I’d been to Sun ’n Fun in the spring of 2009 and had opportunities to look at numerous production models of trikes, and other aircraft, too. They all had really nice finishes and professional-looking gadgetry and hardware. I came away with more wants, but few new solutions to my project problems. It was my good fortune to chat with Prowler trike builder Don Cooney of Concept Aviation, though. He reminded me that my fiberglass products may have a light coat of paint covering the inside fibers not protected by a gel coat. He advised I should sand away the paint coat, before any epoxy bonding of mounting plates and brackets. D’oh! This was good information, because I had already started the backing plate bonding process to the wheelpants but hadn’t sanded the paint off in some of those areas. This later became a necessity; I detected some separation signs that required a whole lot of work to do right the second time around! Sometimes my project just had to sit out there in the carport and wait for work schedule lulls, warmer weather breaks, or divine revelation!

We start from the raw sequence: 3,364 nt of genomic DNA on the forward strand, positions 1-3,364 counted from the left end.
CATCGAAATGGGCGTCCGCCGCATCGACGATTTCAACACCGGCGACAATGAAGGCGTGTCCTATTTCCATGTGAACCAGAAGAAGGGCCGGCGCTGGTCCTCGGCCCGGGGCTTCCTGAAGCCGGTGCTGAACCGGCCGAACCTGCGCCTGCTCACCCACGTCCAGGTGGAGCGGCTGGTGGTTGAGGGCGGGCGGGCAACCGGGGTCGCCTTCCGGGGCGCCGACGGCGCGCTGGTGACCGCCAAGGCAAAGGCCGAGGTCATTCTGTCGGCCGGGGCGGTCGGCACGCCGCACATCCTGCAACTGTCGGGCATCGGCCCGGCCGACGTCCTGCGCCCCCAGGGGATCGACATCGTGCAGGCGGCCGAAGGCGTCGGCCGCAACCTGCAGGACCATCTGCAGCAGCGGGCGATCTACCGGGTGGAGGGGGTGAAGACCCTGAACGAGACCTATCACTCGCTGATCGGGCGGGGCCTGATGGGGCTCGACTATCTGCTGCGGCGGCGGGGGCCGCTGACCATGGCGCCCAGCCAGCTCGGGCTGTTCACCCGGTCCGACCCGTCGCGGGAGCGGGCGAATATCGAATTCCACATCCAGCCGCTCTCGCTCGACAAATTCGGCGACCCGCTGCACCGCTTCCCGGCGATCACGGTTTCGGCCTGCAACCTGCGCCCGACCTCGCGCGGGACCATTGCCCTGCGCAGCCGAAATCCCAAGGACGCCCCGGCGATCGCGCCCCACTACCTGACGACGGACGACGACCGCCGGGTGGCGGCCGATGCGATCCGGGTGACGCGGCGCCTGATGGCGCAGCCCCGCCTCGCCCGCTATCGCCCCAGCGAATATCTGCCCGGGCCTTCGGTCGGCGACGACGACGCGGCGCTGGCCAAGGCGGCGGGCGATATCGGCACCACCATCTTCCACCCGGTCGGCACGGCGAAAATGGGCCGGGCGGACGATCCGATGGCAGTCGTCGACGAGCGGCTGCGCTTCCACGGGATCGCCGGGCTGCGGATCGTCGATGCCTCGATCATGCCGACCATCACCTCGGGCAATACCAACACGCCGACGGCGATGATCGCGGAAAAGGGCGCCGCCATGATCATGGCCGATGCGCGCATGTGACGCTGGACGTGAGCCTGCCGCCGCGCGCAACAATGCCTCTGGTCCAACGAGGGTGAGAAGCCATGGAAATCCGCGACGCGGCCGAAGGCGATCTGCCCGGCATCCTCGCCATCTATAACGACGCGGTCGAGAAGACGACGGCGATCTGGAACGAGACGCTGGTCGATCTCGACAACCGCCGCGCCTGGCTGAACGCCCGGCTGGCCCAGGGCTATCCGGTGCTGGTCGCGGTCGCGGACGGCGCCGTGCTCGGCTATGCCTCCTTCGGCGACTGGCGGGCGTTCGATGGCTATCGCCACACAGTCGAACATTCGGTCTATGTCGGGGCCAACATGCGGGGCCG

I made plans with Mark “Gibbo” Gibson of Manta Aircraft in Magnolia, Texas, to help me build and assemble my own E-AB Orca trike wing. Unfortunately, about 4 weeks later, Gibbo sustained serious injuries in an incident with unseen utility lines during an emergency landing. Scores of prayers and healing energies from friends all over the world were offered up for his survival and recovery. I’m happy to report it was a success,
and he has just recently resumed his flying, in better health than ever and with more insight into the importance of headgear and safety equipment.
It would not be until March that he had the strength and endurance to sit at his sewing machine he calls his ATM machine and begin on the backlog of orders for work he had accepted prior to his accident. I had called him periodically to assure him that his recovery and mental health were paramount to my particular plans. A short while later, I got an e-mail from him saying, “Let’s make a plan for you to build your wing! When can you come here?”